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Nextdoor Wants to Be Your Friendly Neighborhood Facebook

The company secured a round of $60 million in funding


Nextdoor, which is a service similar to Facebook (FB) but focused on neighborhoods, has snagged $60 million in venture capital at a valuation of over $500 million. Investors include Kleiner Perkins Caufield & Byers (KPCB) and Tiger Global Management.

The hope is that Nextdoor can crack the massive local e-commerce space.

Study: More Americans Now Getting Their News Through Facebook
Study: More Americans Now Getting Their News Through Facebook

Back in 2010, Nirav Tolia, Sarah Leary and Prakash Janakiraman launched the company. They all came with strong backgrounds at big-time Internet companies like Yahoo (YHOO), Microsoft (MSFT) and Google (GOOG) … and the experience certainly paid off.

As of now, the Nextdoor platform has about 22,500 neighborhoods — a number that has increased five-fold over the last year.

The Nextdoor service holds potential, too. With it, you can notify your neighbors about break-ins; organize a neighborhood watch group; find a babysitter; publicize events; or put up an award for a lost pet. It’s all part of a mission to “bring back a sense of community to the neighborhood, one of the most important communities in each of our lives.”

To promote privacy, Nextdoor also requires every member to provide an address verification and to log-in with a real name. The site also uses encrypted security and promises it will not sell user information to advertisers.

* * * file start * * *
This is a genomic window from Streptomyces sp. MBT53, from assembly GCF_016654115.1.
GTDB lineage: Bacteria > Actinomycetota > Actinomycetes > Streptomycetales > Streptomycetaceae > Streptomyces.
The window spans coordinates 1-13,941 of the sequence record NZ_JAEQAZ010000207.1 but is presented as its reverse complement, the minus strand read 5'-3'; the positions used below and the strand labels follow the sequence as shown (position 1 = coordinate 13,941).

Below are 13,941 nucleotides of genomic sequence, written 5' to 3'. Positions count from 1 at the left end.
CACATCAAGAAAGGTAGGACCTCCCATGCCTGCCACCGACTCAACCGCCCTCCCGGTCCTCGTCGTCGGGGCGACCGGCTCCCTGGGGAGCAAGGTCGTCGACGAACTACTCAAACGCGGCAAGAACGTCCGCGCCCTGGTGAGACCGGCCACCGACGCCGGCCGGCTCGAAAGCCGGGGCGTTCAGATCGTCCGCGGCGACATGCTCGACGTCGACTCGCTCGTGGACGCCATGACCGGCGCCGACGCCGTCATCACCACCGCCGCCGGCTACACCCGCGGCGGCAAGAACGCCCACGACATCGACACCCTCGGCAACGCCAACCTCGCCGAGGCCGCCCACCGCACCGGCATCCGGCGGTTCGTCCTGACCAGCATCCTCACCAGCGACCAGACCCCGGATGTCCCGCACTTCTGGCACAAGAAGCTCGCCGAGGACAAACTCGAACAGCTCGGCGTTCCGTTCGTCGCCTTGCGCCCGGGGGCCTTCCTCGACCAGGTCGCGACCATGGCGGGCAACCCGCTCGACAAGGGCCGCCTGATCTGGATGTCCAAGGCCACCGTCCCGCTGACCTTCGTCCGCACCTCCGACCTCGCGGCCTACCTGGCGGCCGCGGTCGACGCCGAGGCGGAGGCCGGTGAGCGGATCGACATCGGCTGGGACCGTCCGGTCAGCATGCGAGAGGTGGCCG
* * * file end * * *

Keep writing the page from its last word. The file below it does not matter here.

So what’s the business model? Well, over time, Nextdoor could turn into a powerful system to provide referrals for local service providers. In other words, the service could be potential competition for players like Angie’s List (ANGI) and Yelp (YELP).

But with a $60 million in fresh capital, Nextdoor does not have to rush to get revenues and can instead continue to focus on the user experience.

And so far, it seems the company is making the right moves to make it an important player in the local marketplace.

Tom Taulli runs the InvestorPlace blog IPO Playbook. He is also the author of High-Profit IPO StrategiesAll About Commodities and All About Short Selling. Follow him on Twitter at @ttaulli. As of this writing, he did not hold a position in any of the aforementioned securities.

Article printed from InvestorPlace Media,

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